Planning, Zoning and Municipal ResourcesScott Monheimer2022-12-01T08:50:49-05:00
Under General Municipal Law Section 239, the county planning board has jurisdictional review of subdivisions and zoning actions that are located within 500 feet of state or county right-of-way, municipal boundary, or located in an agricultural district. In its review the county planning board must, by law, consider the compatibility of various land uses with one another; the effect of traffic generation on other land uses; the adequacy of existing and proposed thoroughfare facilities; impact of proposed land uses on existing and proposed private or municipal uses. The protection of community appearance and character, as regards to predominant land uses, population density, and the relation between residential and non-residential areas is also considered. Another important responsibility is the review of official development policies as may be expressed through comprehensive plans, capital programs, or regulatory measures.
• Adoption or amendment of a comprehensive plan
• Adoption of amendment of a zoning ordinance or law
• Issuance of special use permits
• Approval of site places
• Granting of use or area variances
• Proposed subdivision plats
• Other authorization which a referring body may issue under the provisions of any zoning ordinance or local law
A proposed action is subject to review if the real property is within 500 feet of the following:
• The boundary of any city, village or town.
• The boundary of any existing or proposed county or state park or any other recreation area.
• The right-of-way of any existing or proposed county or state parkway, thruway, expressway, road, or highway.
• The existing of proposed right-of-way of any stream or drainage channel owned by the county or for which the county has established channel lines.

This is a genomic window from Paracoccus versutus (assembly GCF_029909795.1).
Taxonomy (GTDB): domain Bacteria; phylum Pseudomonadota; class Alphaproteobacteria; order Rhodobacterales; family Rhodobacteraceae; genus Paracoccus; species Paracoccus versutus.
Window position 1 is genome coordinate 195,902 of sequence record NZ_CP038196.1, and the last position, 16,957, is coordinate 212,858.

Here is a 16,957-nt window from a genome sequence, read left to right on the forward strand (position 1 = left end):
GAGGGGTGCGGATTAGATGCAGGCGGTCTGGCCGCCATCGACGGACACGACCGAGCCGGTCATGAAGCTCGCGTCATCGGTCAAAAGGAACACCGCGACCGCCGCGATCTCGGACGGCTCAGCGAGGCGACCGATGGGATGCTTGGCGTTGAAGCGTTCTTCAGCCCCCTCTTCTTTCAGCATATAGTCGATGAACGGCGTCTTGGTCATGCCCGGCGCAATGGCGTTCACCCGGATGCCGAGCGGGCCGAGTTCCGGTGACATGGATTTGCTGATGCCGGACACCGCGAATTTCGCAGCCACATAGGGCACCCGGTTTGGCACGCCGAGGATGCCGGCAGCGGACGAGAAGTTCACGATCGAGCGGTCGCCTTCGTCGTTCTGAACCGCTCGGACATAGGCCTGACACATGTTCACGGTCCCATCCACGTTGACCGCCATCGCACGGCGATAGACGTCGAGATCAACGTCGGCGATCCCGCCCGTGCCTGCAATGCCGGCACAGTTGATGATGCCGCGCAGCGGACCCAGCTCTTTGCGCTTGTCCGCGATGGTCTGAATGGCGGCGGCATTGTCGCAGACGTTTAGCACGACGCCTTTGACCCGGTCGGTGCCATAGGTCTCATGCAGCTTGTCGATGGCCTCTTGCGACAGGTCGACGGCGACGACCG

• The existing or proposed boundary of any county or state owned land on which a public building or institution is situated.
• The boundary of a farm operation located in an agricultural district, as defined by Article 25-AA of Agriculture and Markets Law.
Saratoga County and its communities have invested in planning — and have reaped the rewards — from historic downtown revitalization in Saratoga Springs to economic development fostered by the county’s wastewater collection and treatment system to current initiatives toward creating the Luther Forest Technology Campus. By investing in highways, water systems, and the like; the “grey infrastructure,” county residents and businesses set the stage for the growth of income and employment. And, like our ancestors who set up our system of national and state parks, county residents and leaders recognize the importance of conservation of our natural and cultural resources. By protecting our working farmlands and natural resources now, we can ensure the character of the county, the sense of place, will be part of our economic prospect for current and future generations.